Visualizing tumors in real time

Siteman Cancer Center treats first patients using MRI-guided radiation therapy

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Jim Goodwin

Way​ne Kestler, 80, of Sullivan, Mo., is one of the first patients to be treated using MRI-guided radiation therapy, which allows physicians to monitor tumor movement in real time during treatment.

In a world’s first, physicians at Siteman Cancer Center at Barnes-Jewish Hospital and Washington University School of Medicine in St. Louis have begun treating patients using MRI-guided radiation therapy, a technology that allows tumors to be visualized during treatment.

Magnetic resonance imaging and radiation therapy have been used separately for decades to treat people with cancer. Until now, the technologies had not been integrated to provide real-time monitoring of tumors during treatment. Even if patients remain still, their breathing and the subtle movement of organs in the body can slightly skew the beams of radiation.

“Now we know precisely when a tumor shifts,” said Dennis Hallahan, MD, chairman of radiation oncology and the Elizabeth H. and James S. McDonnell III Distinguished Professor in Medicine. “This allows us to pause radiation with the goal of sparing healthy tissue, reducing side effects and improving a patient’s overall outcome. It’s one more advance in personalized cancer care.”

Radiation therapy is critical in the fight against cancer, and nearly two-thirds of patients receive radiation during their illnesses. Unlike other radiation therapy systems that rely on static images taken before or after treatment sessions, the new system uses real-time magnetic resonance images during radiation treatment to continuously track a tumor’s location. The technology is similar to the intraoperative MRI system that neurosurgeons at a handful of centers, including Barnes-Jewish Hospital, use to obtain real-time images during delicate surgery.

Two lung cancer patients, ages 67 and 80, were the first to undergo radiation therapy with the new system.

“Before, we didn’t have the ability to know precisely what was happening during radiation treatment,” said Sasa Mutic, PhD, director of medical physics and professor of radiation oncology. “We now can answer questions we never could before.”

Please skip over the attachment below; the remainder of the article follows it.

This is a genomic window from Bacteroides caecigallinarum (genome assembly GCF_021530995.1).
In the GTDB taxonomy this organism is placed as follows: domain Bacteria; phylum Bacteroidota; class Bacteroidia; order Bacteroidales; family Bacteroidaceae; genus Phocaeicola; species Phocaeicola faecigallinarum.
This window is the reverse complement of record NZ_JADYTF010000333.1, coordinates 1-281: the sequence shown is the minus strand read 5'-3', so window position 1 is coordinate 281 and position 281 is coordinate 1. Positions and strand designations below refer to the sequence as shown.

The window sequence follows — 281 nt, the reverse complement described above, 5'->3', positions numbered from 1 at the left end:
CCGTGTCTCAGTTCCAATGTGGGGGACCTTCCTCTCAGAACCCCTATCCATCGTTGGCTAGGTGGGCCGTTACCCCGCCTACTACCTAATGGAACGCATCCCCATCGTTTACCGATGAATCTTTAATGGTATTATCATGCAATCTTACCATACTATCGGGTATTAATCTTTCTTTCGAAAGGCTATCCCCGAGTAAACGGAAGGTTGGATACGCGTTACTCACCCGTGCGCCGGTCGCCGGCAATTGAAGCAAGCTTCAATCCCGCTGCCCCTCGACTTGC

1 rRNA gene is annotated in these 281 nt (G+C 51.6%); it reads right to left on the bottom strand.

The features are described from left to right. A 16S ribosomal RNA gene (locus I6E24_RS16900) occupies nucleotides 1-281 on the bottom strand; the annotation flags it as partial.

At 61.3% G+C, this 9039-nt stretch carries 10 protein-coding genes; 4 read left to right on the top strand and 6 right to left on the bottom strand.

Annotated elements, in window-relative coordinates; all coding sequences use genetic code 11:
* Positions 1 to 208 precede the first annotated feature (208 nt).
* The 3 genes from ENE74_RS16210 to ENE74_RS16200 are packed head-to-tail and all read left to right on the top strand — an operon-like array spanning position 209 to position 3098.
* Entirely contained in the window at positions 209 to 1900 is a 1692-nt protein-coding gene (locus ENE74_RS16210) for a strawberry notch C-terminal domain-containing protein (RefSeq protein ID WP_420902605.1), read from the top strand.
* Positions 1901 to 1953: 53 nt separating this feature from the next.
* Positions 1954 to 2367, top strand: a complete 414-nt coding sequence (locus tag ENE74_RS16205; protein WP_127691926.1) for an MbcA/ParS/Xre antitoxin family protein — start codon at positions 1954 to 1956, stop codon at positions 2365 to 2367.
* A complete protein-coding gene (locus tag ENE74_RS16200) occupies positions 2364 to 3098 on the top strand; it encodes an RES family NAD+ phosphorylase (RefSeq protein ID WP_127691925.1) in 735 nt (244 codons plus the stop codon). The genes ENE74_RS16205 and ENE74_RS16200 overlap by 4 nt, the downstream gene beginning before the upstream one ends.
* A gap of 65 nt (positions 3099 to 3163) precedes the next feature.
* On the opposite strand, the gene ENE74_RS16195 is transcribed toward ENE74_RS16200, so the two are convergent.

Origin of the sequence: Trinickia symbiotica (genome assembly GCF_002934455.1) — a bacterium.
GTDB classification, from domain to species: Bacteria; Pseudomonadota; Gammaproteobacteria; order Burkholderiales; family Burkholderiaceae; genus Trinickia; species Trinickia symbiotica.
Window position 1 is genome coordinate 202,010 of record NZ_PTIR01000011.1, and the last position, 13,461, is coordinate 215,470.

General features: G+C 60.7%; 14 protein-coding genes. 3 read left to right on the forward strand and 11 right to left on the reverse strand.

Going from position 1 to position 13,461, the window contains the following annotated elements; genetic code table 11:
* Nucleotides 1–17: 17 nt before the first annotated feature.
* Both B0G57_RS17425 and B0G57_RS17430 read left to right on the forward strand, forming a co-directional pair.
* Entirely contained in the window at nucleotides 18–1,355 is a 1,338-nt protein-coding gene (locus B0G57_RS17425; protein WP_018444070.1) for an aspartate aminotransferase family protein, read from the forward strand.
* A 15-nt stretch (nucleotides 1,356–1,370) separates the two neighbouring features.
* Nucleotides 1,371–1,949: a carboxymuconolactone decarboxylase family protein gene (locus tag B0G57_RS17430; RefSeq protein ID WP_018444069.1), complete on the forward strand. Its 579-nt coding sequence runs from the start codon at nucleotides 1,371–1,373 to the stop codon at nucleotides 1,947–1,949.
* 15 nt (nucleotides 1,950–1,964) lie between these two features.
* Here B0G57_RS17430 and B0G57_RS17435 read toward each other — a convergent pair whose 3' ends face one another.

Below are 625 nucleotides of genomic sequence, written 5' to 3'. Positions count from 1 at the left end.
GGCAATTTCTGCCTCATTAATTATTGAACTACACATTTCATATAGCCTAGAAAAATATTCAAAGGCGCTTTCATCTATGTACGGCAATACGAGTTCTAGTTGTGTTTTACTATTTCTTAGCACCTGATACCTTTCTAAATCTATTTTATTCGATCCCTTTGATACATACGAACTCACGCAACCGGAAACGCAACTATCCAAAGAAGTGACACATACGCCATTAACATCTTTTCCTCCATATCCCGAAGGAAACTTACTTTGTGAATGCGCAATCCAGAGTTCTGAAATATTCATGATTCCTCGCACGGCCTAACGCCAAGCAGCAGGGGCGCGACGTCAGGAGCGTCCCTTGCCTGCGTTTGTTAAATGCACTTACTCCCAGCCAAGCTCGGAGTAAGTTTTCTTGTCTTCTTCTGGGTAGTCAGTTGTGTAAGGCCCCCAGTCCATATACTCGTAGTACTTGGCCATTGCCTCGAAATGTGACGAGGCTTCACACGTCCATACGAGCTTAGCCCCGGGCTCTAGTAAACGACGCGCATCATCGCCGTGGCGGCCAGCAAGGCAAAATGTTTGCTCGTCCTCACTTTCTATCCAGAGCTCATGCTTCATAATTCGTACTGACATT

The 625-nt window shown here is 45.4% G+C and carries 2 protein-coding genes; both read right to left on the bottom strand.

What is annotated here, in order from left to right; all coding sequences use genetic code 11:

Washington University radiation oncologists and physicists have been instrumental in developing the MRI-guided system, which involved conducting clinical trials and which the U.S. Food and Drug Administration approved for use in 2012. The technology especially will be useful for treating cancer in the abdomen or pelvis, where other current imaging doesn’t allow physicians to see clearly, said radiation oncologist Parag Parikh, MD, who led the clinical trials.

“With this new technology, we not only can see exactly what we are treating, but we also can see subtle changes in the tumor that might call for changes to the radiation treatment plan.”
— Parag Parikh, MD

“The majority of tumors we treat are in soft tissue,” he said. “With this new technology, we not only can see exactly what we are treating, but we also can see subtle changes in the tumor that might call for changes to the radiation treatment plan.”

Siteman Director Timothy Eberlein, MD, the Bixby Professor and Spencer T. and Ann W. Olin Distinguished Professor, said offering this innovative technology reflects the cancer center’s goal of advancing patient care through clinical research and physician expertise.

“We are constantly working to provide the best care possible,” he said. “We do this in many ways, including using innovative technologies that offer better, less toxic treatment options to our patients.”

The radiation therapy system was developed and manufactured by ViewRay Inc., a privately held medical device company based in Bedford, Ohio. Jim Dempsey, PhD, a physicist who trained at Washington University, developed the technology and turned it over to Washington University radiation oncologists at Siteman for further testing and the development of treatment protocols.

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